Plant Kitchen makes its mark

Much has been written of the new (ish) Marks and Spencer (M&S has always sounded too much like S&M to me – sex and shopping really don’t mix) vegan range. Apparently, there are more than 60 new plant-based products in the imaginatively titled Plant Kitchen. (https://www.livekindly.co/marks-spencer-launches-plant-kitchen-60-vegan-meals/ ). I couldn’t buy them all – well, I probably could as most are reasonably priced, but it’d take me a month to eat them all, so I bought an armful and decided to review that arm’s contents for my lovely readers.

The first ever supermarket vegan coleslaw has been a hit on social media, as has their potato salad – but, to me, you just shred some cabbage and bung it with vegan mayo for the former and do the same with potatoes for the latter – so I didn’t purchase those.

However, it has to be said, that at two or three quid a pop, most of these products are pocket-friendly as well as vegan-friendly – something I like very much, as I’d always viewed Marks and Spencer food as something middle-class officer workers buy during their lunch after grabbing some new pants from the clothing department – I think some of their pants are vegan-friendly too, incidentally!

The first product I tried was the No Chic’N Nuggets. So, Marks and Sparks have become the latest vegan product producer to try and pun their take on a meat-based meal. But, for some reason, I always feel attracted to fake chicken products above all other fake meat products. And these didn’t disappoint – not too much anyway….

Nuggets

They have a nice strong texture; thick and, dare I say, meaty? But there is no hint of a taste explosion here, I guess nuggets are made for dipping in your barbecue sauce, ketchup, mayo or whatever takes your fancy (I don’t recommend these for dunking in your cup of tea though). They have the ability to absorb flavours, they appeal to kids and work as a good nugget should. They are soy-based, so if you’re soyaist, I don’t recommend them.

No Chic’N Chunks are similar to the nuggets, except not nugget shaped and not coated like nuggets – in other words, they’re meant for curries, stir-fries, salads etc. They perform that job very well and can be promoted above some of their more expensive rivals in my view.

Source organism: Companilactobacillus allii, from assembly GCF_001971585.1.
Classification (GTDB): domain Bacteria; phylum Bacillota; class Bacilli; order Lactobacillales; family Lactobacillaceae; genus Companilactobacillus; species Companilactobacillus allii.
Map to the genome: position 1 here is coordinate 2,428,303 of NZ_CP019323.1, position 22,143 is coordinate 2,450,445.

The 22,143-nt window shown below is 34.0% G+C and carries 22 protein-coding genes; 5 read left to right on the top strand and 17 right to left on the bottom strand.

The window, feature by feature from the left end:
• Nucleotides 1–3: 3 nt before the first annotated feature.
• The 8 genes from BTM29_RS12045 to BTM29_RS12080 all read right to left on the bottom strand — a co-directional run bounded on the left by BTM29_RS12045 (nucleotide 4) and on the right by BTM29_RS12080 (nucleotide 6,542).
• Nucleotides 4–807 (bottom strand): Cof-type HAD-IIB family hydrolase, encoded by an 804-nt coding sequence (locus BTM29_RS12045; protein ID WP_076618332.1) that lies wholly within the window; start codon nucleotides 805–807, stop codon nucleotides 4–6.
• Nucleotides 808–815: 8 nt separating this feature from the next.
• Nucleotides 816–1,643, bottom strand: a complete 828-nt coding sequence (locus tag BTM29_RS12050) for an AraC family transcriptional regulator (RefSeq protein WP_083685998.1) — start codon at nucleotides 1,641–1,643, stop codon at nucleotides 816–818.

Again, they’re mainly soya, but if you’re OK with that, give them a go.

The No Pork Sausoyges are a pun too far, but they don’t taste as bad as they sound. You’ve guessed it, they’re another soya-based delicacy. Soya is, of course, a plant, but it isn’t the one I immediately think of when I read the phrase “plant-based”, but to be fair, Marks and Spencer do use other plants in their range – plants which are much more interesting than the humble, over-used soya bean.

 

Sausages

Back to the sausages. They’re good. They look like how we’re taught sausages should look, with their meat sausage-style skin and they taste pretty damn good. To me, they’re to sausages what No Bull Burgers are to burgers – in other words, head and shoulders above most of the competition. The seasoning is just right, boast a nice texture and taste lush with gravy.

The Beet Burgers are the only soya-free product I tried and they’re also the prettiest. Aesthetically, I love the red look of beet products – just as I love the satanic black look of charcoal products – but like those, the red doesn’t actually bolster the taste at all – they don’t taste red, although I have no idea what red tastes like. Black, I guess, should taste either burnt or evil – I’m told charcoal buns taste of neither – and beet burgers don’t taste of, well, much at all really.

They actually contain more chickpeas than beet and they are pretty substantial offerings, so good value really, they just taste a little bland to me. To be fair, I’ve found the same issue with other brands of beet burgers, so it isn’t something that’s solely down to Marks and Spencer – it’s just that beetroot lakes a bit in flavour when it comes to using it as a burger ingredient.